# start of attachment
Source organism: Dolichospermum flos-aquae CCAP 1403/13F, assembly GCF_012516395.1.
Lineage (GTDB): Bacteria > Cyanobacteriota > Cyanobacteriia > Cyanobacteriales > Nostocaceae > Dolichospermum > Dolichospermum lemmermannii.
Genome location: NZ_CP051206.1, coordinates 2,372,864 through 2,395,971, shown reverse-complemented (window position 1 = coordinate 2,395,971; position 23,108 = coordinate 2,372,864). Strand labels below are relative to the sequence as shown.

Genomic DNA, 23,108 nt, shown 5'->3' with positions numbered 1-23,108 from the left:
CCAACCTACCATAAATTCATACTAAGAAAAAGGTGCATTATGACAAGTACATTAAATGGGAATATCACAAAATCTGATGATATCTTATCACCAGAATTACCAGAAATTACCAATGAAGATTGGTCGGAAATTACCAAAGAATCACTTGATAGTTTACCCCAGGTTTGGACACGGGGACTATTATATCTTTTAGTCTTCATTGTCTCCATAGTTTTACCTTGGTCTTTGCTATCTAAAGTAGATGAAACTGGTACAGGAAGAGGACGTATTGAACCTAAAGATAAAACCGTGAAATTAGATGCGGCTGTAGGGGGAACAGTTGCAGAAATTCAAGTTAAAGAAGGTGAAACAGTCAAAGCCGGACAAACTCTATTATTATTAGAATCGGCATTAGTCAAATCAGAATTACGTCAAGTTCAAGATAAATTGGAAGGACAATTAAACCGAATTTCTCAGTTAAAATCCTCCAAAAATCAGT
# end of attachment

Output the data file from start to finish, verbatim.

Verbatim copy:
Source organism: Dolichospermum flos-aquae CCAP 1403/13F, assembly GCF_012516395.1.
Lineage (GTDB): Bacteria > Cyanobacteriota > Cyanobacteriia > Cyanobacteriales > Nostocaceae > Dolichospermum > Dolichospermum lemmermannii.
Genome location: NZ_CP051206.1, coordinates 2,372,864 through 2,395,971, shown reverse-complemented (window position 1 = coordinate 2,395,971; position 23,108 = coordinate 2,372,864). Strand labels below are relative to the sequence as shown.

Genomic DNA, 23,108 nt, shown 5'->3' with positions numbered 1-23,108 from the left:
CCAACCTACCATAAATTCATACTAAGAAAAAGGTGCATTATGACAAGTACATTAAATGGGAATATCACAAAATCTGATGATATCTTATCACCAGAATTACCAGAAATTACCAATGAAGATTGGTCGGAAATTACCAAAGAATCACTTGATAGTTTACCCCAGGTTTGGACACGGGGACTATTATATCTTTTAGTCTTCATTGTCTCCATAGTTTTACCTTGGTCTTTGCTATCTAAAGTAGATGAAACTGGTACAGGAAGAGGACGTATTGAACCTAAAGATAAAACCGTGAAATTAGATGCGGCTGTAGGGGGAACAGTTGCAGAAATTCAAGTTAAAGAAGGTGAAACAGTCAAAGCCGGACAAACTCTATTATTATTAGAATCGGCATTAGTCAAATCAGAATTACGTCAAGTTCAAGATAAATTGGAAGGACAATTAAACCGAATTTCTCAGTTAAAATCCTCCAAAAATCAGT